Trip Down Memory Lane

How Surjit Singh Towered over the Indian Deep Defence!

He was touted as one of the redoubtable defenders of Indian hockey – his nifty tackling, strong game sense, and his ability to bottle up the defence made him a household name in the seventies and early eighties – his fierce penalty corner hits were another value-addition to the side. Surjit Singh Randhawa indeed left an indelible mark on the sport with his hockey prowess over his nine-year international career. Born in Batala in Punjab’s Gurdaspur district, Surjit did his schooling at Batala-based Guru Nanak School and subsequently studied at Lyallpur Khalsa College, Jallandhar, where he first took to hockey. He dazzled on the domestic hockey circuit while turning out for Indian Railways and India Airlines, which forced the national hockey selectors to pick him for a two Test tour of East Germany. Surjit made his senior international debut against East Germany in the first Test at Leipzig, where India settled for a 1-1 draw – this two Test series was held weeks before the 1973 Amsterdam World Cup.

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The stout fullback played his part in the 1973 World Cup scoring twice in India’s 5-0 win over Japan as well as a brace in India’s 2-0 win over Spain. Surjit reserved his best for the final converting two crucial short corners to help India take the lead against hosts Netherlands before they were outduelled 2-4 in penalty strokes, to end up with 6 goals in the tournament. Of course, Surjit has bailed out the Indian defence on umpteen occasions on the international stage, but he is best remembered for the way he kept the talented Pakistani forwardline at bay in the semifinal of the 1973 World Cup, where India rode on a late BP Govinda goal to set up a final date against the Dutch.

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Surjit’s performances at the 1973 World Cup earned him international acclaim – the deep defender was included in the World Hockey XI in the same year as well as in the All-Star Hockey XI 1974. The Batala lad was in his elements at the 1975 World Cup as well playing his part in deep defence although he may not have scored many goals in the pool phase – he underpinned his value to the side, producing a crucial second-half equaliser in the final against Pakistan, setting it up for Ashok Kumar to churn out the glory-creating goal.

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India did disappoint at the 1976 Montreal Olympics finishing seventh, Surjit was aplomb personified and was the top-scorer for India in the showpiece event. Surjit, who later shifted to Punjab Police from Indian Airlines, was also firing on all cylinders in the 1978 Bangkok Asian Games, emerging as the top goal-scorer – he was also the top scorer in the 1979 Esanda International Tourney in Perth. The ace fullback captained India at the 1982 Asia Cup in Karachi as well as in the 1982 Bombay World Cup – his last international outing where India finished fifth.

Even as his playing career flourished Surjit got married to former Indian women hockey player Chanchal Singh Randhawa in 1976 at Jallandhar. “I first met Surjit at NIS, Patiala in 1975 when I was training and he was attending a national camp. I guess he liked me and through a common friend he let his known to my family and that’s how both families came onboard and we got married,” recalls Chanchal in a chat with Hockey Passion.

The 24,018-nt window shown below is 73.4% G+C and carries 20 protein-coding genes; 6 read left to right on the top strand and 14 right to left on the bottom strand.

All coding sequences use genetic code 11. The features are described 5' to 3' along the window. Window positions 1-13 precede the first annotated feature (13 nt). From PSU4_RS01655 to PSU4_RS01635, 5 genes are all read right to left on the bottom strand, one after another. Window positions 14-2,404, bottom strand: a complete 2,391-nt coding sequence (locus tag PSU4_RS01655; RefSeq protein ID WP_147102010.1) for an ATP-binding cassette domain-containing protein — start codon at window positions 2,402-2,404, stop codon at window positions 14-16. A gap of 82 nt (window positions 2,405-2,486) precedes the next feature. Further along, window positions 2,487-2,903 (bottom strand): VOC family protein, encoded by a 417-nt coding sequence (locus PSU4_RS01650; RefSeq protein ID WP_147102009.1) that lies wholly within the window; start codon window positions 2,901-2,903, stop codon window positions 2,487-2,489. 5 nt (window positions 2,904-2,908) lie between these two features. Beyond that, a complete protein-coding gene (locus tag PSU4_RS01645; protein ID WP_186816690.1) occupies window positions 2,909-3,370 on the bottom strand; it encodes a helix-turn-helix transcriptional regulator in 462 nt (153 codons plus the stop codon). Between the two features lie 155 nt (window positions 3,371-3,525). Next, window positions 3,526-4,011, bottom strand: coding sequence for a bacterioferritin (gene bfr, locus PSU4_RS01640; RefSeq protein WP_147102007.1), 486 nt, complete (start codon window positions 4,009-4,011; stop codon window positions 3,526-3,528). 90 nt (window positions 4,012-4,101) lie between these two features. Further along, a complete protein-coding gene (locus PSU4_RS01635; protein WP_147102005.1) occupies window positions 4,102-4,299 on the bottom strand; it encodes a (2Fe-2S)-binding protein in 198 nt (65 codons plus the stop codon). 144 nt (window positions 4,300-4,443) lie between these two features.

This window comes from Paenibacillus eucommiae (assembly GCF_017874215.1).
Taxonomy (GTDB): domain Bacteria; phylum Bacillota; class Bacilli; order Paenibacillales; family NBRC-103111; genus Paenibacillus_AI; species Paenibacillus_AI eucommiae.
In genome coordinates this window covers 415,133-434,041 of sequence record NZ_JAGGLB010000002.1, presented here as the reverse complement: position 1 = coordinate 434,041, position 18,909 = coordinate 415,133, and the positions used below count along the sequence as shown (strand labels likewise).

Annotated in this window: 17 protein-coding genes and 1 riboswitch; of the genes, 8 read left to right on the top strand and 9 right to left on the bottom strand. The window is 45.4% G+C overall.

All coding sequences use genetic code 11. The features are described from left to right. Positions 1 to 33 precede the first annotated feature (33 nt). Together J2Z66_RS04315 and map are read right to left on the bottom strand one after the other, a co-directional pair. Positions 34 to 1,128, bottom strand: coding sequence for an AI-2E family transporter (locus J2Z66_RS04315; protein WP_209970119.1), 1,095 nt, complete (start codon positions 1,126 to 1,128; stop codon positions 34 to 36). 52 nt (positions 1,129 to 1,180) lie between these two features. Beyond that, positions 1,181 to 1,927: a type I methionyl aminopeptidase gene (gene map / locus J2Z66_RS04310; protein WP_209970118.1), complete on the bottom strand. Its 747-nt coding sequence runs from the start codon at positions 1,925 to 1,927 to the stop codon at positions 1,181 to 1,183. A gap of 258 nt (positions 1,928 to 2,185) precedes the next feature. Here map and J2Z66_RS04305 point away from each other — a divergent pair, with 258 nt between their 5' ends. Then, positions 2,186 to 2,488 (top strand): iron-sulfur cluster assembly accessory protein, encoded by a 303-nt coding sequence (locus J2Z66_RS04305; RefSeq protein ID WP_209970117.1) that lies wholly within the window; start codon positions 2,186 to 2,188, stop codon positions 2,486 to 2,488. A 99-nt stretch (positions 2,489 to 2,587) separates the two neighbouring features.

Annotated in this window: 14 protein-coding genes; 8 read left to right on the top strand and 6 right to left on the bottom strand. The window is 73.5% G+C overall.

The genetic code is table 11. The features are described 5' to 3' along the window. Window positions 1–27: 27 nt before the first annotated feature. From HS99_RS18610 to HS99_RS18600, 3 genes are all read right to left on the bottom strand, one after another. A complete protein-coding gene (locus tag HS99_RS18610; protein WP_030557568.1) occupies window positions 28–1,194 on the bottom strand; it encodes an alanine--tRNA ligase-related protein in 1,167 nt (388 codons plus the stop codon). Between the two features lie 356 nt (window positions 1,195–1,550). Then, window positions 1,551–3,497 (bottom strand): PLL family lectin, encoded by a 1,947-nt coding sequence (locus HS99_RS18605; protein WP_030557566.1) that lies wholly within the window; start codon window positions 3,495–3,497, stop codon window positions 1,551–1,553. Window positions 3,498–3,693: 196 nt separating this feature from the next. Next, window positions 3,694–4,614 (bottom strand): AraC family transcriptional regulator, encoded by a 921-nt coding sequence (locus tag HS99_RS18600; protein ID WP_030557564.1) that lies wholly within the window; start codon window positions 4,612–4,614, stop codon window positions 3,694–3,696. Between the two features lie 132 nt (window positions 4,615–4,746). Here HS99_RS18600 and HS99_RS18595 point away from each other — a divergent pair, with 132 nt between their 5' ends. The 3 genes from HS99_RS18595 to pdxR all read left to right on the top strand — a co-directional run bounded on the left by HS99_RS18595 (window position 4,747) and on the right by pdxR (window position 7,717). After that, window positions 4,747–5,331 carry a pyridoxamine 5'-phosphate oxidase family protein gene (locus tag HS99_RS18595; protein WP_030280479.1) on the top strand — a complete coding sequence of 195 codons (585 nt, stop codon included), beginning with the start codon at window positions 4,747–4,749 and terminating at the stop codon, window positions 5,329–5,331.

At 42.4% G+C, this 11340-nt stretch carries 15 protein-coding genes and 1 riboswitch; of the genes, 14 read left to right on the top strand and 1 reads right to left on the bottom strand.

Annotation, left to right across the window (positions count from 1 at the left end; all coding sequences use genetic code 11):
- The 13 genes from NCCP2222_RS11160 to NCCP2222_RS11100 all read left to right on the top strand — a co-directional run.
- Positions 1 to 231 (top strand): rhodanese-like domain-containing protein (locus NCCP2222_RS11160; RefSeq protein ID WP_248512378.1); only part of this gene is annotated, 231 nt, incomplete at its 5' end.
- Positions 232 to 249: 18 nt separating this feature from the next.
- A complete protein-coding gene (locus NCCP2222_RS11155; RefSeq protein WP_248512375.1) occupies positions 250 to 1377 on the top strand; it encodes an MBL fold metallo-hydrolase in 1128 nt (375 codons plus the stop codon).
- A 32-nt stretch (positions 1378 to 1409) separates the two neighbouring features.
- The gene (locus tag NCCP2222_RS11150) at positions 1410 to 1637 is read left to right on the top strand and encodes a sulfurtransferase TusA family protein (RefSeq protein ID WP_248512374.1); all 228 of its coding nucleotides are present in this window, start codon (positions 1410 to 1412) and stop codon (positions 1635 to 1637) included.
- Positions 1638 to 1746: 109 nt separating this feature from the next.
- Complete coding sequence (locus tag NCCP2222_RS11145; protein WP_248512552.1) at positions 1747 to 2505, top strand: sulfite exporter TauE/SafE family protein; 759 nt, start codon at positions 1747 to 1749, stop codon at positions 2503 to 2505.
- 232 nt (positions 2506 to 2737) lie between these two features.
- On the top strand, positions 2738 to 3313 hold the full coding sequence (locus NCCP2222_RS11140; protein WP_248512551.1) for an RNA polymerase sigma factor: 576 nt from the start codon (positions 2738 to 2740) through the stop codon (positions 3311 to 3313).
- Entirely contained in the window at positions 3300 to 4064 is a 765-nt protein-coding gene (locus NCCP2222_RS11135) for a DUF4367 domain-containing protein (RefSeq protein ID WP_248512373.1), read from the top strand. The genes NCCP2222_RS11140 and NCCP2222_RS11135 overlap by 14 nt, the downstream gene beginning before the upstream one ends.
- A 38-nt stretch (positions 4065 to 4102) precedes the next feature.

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Chanchal, who played as a defender-cum-midfielder in the inaugural 1974 Women’s Hockey World Cup in France, remembers accompanying Surjit to international tournaments a few times. “Surjit used to be a busy man playing either for Indian Airlines or for India or attending national camps. Despite the hectic times I travelled with him to Karachi for the 1982 Asia Cup as well as to Bombay (now Mumbai) for the 1982 World Cup. He was too good a player for me to comment on his game but I like the way despite being a deep defender he used to move upfront into the opposition ‘D’ when the team needed it,” she grins.

Chanchal also recalls how Surjit used to bat for the betterment of the players. “He was always for fair team selection and was against players getting dropped unfairly or due to politiscs. He always used to tell me whatever he is because of hockey and he wanted to do his bit for hockey,” she says.

Surjit loves watching Hindi movies, insists Chanchal. “He would go out to watch Hindi movies – first day first show was his regular thing – of course he loves his chicken and travelling,” she says.

Surjit Singh died in a car accident near Kartarpur in Jalandhar district in 1984. Surjit and Chanchal has two childeren – one daughter and one son. “My daughter was three-and-a-half-years and son one-year-and-a-half when Surjit expired in a road accident in 1984. My son is a tennis player while my daughter is a doctor (even her husband is a doctor),” she quips with pride.

The hockey memories of Surjit has been kept alive by the Surjit Hockey Society that holds the annual Surjit Hockey Tourney with much fanfare as well as by running the Jallandhar-based Surjit Hockey Academy. Even the Jallandhar Stadium has been named after the ace fullback. “The Surjit Hockey Society has taken a lot of pain in its inital years to hold this tournament as without funds no tourney can be held. Thanks to their sustained diligence and sincerity, this tournament is a well-established event now,” she heaps praise on SHS as a parting shot.